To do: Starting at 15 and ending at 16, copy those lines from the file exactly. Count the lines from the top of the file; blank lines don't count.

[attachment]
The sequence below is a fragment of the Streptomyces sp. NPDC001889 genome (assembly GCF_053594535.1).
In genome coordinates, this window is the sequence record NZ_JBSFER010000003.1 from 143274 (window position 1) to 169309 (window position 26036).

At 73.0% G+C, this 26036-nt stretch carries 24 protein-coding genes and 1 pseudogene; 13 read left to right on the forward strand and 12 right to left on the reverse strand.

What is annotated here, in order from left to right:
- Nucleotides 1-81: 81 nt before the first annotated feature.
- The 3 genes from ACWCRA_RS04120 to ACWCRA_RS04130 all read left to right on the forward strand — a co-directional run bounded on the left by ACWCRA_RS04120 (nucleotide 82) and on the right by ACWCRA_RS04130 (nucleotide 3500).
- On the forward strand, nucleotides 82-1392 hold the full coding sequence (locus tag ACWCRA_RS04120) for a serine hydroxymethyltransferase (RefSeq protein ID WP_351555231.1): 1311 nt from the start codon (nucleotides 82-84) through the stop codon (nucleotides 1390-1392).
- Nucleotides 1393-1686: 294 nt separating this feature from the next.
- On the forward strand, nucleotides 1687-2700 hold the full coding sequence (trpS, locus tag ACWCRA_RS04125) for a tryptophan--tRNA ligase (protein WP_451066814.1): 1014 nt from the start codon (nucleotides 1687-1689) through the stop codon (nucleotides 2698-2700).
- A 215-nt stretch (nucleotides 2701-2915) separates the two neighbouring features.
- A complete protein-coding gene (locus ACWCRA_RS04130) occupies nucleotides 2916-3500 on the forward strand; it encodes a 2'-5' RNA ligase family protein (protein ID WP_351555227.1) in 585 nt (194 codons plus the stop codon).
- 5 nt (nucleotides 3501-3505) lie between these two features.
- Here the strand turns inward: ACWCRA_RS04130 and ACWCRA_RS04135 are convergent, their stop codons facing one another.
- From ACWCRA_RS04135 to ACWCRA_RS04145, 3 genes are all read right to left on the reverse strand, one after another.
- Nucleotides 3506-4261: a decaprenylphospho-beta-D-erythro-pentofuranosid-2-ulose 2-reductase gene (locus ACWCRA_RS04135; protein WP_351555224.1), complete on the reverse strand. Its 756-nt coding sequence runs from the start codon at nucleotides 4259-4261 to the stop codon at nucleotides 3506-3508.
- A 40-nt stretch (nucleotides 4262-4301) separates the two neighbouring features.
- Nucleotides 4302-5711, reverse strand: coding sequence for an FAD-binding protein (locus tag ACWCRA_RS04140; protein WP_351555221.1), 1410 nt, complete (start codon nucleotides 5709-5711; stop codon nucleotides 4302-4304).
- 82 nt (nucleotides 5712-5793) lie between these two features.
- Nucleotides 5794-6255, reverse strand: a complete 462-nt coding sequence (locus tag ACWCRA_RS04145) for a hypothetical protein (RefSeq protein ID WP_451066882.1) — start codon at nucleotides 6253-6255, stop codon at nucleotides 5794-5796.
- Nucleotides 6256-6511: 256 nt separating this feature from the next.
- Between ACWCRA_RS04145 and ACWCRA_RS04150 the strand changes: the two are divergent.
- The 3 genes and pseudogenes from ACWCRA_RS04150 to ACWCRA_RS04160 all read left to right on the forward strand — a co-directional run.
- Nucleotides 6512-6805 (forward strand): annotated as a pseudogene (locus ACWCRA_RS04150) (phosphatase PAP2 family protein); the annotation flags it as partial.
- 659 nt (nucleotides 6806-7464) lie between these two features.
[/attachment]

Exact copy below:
- Nucleotides 3506-4261: a decaprenylphospho-beta-D-erythro-pentofuranosid-2-ulose 2-reductase gene (locus ACWCRA_RS04135; protein WP_351555224.1), complete on the reverse strand. Its 756-nt coding sequence runs from the start codon at nucleotides 4259-4261 to the stop codon at nucleotides 3506-3508.
- A 40-nt stretch (nucleotides 4262-4301) separates the two neighbouring features.